A long time ago, I read somewhere that becoming a mother is like taking your heart out of your body, giving it arms and legs, and letting it go.
On the morning of Sept. 7, I finally understood what that means.
After a surprisingly smooth nine hours of labor, I gave birth to my son, Kelsey Scott Conover Jr., whom my husband and I affectionately call “Scotty.” At the risk of sounding every bit the cliché, the experience was, unequivocally, the best thing that ever happened to me.
Yet, before all that unbridled joy, there was trepidation and…fear. Yes, that’s right, fear. (I’ve been candid with you throughout my pregnancy, and I have no intention of sugar-coating things now.) Ask most nine-months-pregnant women and they will tell you that they are so ready for their baby to make their way to the exit that the fear of delivery is virtually nonexistent. Yeah, well, I was one of those women…until my doctor relayed to me that Scotty was well over eight pounds and, at 36 weeks, possessed the head size of a 40-week baby. Add to the mix my fibroid that had grown the size of Texas (Would I be able to deliver vaginally or would I need a Caesarean?) and you have one too many wildcards.
The first word that came to my mind: Ouch.
The first word that came out of my doctor’s mouth: Induction.
My husband Scott and I were free to choose any date after week 39, so we chose September 7. (Married on 07-07-07, he and I have a thing for the number seven.) So my doctor recommended that we schedule the induction the night before because first-time mothers tend to labor longer, and if we induced on the seventh, I may not deliver until the eighth.
The plan was to kick things off at 8 p.m. on the eighth by depositing medication that would “ripen” my cervix and then start me on Pitocin (a medication that prompts contractions) at 8 a.m. the next morning.
But when I arrived at the hospital, I was already dilated to three centimeters, so my doctor decided to go for the gusto: The Pitocin would start flowing at 9:30 p.m. that night. To heck with the depository. In other words, there was no turning back. The train was officially leaving the station. I responded to this news by gripping the rails of the hospital bed, looking like a deer caught in headlights. I had envisioned one last evening in peace, which I had planned to spend listening to my iPod and reading trashy tabloids. Again, that was the plan.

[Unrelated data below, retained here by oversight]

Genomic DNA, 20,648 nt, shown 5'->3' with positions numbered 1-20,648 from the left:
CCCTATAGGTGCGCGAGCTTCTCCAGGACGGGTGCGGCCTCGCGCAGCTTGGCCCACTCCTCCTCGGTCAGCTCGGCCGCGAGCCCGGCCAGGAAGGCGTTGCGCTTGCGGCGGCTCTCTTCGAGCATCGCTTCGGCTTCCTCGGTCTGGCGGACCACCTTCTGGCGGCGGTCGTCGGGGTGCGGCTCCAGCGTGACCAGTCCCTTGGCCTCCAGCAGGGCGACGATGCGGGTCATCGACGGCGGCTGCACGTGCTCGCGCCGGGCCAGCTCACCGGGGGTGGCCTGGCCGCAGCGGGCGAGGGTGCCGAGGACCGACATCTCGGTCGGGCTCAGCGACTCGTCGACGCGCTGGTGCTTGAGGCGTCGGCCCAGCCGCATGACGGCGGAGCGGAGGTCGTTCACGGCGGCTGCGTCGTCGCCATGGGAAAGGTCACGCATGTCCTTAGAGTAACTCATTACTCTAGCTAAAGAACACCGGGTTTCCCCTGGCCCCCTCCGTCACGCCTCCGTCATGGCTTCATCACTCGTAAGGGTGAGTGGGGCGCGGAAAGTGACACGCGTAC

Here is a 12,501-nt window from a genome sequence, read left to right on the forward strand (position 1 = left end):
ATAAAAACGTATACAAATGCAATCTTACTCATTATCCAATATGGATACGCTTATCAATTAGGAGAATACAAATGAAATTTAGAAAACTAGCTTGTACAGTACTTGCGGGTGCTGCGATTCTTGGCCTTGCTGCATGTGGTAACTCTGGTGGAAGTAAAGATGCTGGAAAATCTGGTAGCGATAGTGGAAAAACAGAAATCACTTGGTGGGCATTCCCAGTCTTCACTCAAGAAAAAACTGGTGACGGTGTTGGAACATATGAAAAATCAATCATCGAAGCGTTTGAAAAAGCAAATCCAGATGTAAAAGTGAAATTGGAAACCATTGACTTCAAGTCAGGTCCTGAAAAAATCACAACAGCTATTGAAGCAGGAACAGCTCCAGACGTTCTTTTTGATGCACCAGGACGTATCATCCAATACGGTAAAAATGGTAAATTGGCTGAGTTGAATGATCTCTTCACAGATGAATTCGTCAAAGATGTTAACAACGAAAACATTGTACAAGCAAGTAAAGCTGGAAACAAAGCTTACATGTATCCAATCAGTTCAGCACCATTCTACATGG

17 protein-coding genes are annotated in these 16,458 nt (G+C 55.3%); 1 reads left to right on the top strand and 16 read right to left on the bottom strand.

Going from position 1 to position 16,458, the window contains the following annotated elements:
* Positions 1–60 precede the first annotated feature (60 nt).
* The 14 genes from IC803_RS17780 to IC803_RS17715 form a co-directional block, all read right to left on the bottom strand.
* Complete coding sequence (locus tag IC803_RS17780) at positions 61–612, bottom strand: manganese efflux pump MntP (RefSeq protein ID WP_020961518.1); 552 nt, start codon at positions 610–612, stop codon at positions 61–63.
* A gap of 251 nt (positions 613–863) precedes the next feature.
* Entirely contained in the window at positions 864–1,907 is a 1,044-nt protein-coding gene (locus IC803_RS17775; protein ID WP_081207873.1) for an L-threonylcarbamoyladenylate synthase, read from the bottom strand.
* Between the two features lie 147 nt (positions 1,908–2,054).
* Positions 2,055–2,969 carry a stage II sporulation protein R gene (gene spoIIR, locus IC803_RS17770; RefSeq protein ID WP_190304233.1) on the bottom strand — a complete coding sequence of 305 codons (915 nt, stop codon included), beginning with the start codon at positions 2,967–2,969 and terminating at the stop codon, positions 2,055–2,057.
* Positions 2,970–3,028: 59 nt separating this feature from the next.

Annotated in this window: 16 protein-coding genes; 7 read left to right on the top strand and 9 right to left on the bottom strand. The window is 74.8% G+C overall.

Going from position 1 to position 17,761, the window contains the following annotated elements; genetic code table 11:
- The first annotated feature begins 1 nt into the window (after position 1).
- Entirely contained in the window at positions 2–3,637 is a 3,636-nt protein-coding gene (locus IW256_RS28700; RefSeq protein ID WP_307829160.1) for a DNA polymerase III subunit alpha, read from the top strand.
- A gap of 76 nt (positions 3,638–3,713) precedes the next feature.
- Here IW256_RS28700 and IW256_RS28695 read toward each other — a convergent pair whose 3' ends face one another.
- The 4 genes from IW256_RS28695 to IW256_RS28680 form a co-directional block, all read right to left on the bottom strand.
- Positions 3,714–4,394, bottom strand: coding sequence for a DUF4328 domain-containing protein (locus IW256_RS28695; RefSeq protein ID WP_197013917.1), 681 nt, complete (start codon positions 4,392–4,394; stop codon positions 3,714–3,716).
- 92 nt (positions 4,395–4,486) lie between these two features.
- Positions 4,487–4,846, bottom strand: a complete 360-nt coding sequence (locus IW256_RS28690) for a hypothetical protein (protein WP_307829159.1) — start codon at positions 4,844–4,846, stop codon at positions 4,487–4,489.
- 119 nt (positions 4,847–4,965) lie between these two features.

Yeah, well, once the Pitocin started pumping through my IV and the wave of contractions followed I could care less about what Kirstie Alley looked like without make-up or if Will and Jada Smith’s marriage was on the rocks. By 1 a.m., I looked over at Scott, who was stretched out on the sleeper sofa watching The Godfather (for our viewing pleasure, we had brought several DVDs from home), and said, “I. Need. An. Epidural. NOW.”
By 2 a.m., I was back in business, pain-free, and fully engrossed in the movie alongside Scott. But then at, I don’t know, say, 3 a.m., a strange sensation took hold. It wasn’t pain; it wasn’t cramping. I can only describe it as the most intense pressure I had ever felt in my, ahem, southern hemisphere. I reported this my nurse, to which she replied, “That’s good. Tell me when you feel as if you have to go…number two.”
At precisely 4 a.m., the urge came and boy did I let everyone know it. That’s when my doctor flew back in -- with three more nurses in tow -- and proceeded to break down my hospital bed and flick on the overhead lamps above my bed that were bright enough to illuminate I-275 in the dead of night.
It was Go Time.
I couldn’t believe it was happening. Until this point, I had likened childbirth to climbing Mount Kilimanjaro: I knew it could be done; I just didn’t think I could do it. What I was enduring made all my previous accomplishments -- i.e. reporting the news on live television, getting published, etcetera -- look like the minor leagues. I pushed for two hours and forty-one minutes, and there were times when I didn’t feel as if any progress was being made. I remember I kept saying to myself, Courtney, you can do this…you can do this, and it was as if a confident me was coaching a somewhat defeated version of myself. My doctor offered me a mirror so I could see what was happening; I declined. I was in The Zone. The only thing I wanted was a definitive time frame as to how much longer I had to endure this, but then, I opted not to ask for fear that the answer might discourage me.
Finally, at 6:41 a.m., a screaming Scotty was placed on my chest. He was 8 pounds, 11 ounces and 21 inches long. He was beautiful and strong and had a head full of black curly hair. I remember feeling my husband’s warmth as he huddled next to my right side while my doctor prepared for him to cut the cord. I cried and felt relief at once. It was like there was this tremendous sense of intensity, and then, calmness.
As I write this, Scotty is sleeping next to me in his Fisher Price Rock ’n Sleeper (a God-send, might I add), and I still can’t believe my good fortune. And although my son is only two weeks old today, I can’t believe that I ever lived my life without him.
I am forever changed.
And I love it.